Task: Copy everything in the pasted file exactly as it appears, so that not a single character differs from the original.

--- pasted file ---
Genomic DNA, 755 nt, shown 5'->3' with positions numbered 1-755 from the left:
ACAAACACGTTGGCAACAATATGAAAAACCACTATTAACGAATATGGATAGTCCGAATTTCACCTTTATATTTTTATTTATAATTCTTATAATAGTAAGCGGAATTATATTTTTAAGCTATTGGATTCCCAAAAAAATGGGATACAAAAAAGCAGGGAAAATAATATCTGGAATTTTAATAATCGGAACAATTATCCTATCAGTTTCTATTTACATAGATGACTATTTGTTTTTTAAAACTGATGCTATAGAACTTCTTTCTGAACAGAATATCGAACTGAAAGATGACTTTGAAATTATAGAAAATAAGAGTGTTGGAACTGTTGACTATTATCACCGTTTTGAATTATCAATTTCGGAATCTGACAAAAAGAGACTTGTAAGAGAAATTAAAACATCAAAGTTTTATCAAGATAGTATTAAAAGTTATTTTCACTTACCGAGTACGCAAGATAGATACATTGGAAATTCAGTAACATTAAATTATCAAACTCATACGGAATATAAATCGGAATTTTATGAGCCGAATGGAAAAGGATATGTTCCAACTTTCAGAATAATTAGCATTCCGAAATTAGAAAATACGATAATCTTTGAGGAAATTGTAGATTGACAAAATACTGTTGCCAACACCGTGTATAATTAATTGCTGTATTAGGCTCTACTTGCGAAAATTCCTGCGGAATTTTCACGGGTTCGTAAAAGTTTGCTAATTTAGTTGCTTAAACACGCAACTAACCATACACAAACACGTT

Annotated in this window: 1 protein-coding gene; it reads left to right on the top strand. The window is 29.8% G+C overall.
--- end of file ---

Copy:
Genomic DNA, 755 nt, shown 5'->3' with positions numbered 1-755 from the left:
ACAAACACGTTGGCAACAATATGAAAAACCACTATTAACGAATATGGATAGTCCGAATTTCACCTTTATATTTTTATTTATAATTCTTATAATAGTAAGCGGAATTATATTTTTAAGCTATTGGATTCCCAAAAAAATGGGATACAAAAAAGCAGGGAAAATAATATCTGGAATTTTAATAATCGGAACAATTATCCTATCAGTTTCTATTTACATAGATGACTATTTGTTTTTTAAAACTGATGCTATAGAACTTCTTTCTGAACAGAATATCGAACTGAAAGATGACTTTGAAATTATAGAAAATAAGAGTGTTGGAACTGTTGACTATTATCACCGTTTTGAATTATCAATTTCGGAATCTGACAAAAAGAGACTTGTAAGAGAAATTAAAACATCAAAGTTTTATCAAGATAGTATTAAAAGTTATTTTCACTTACCGAGTACGCAAGATAGATACATTGGAAATTCAGTAACATTAAATTATCAAACTCATACGGAATATAAATCGGAATTTTATGAGCCGAATGGAAAAGGATATGTTCCAACTTTCAGAATAATTAGCATTCCGAAATTAGAAAATACGATAATCTTTGAGGAAATTGTAGATTGACAAAATACTGTTGCCAACACCGTGTATAATTAATTGCTGTATTAGGCTCTACTTGCGAAAATTCCTGCGGAATTTTCACGGGTTCGTAAAAGTTTGCTAATTTAGTTGCTTAAACACGCAACTAACCATACACAAACACGTT

Annotated in this window: 1 protein-coding gene; it reads left to right on the top strand. The window is 29.8% G+C overall.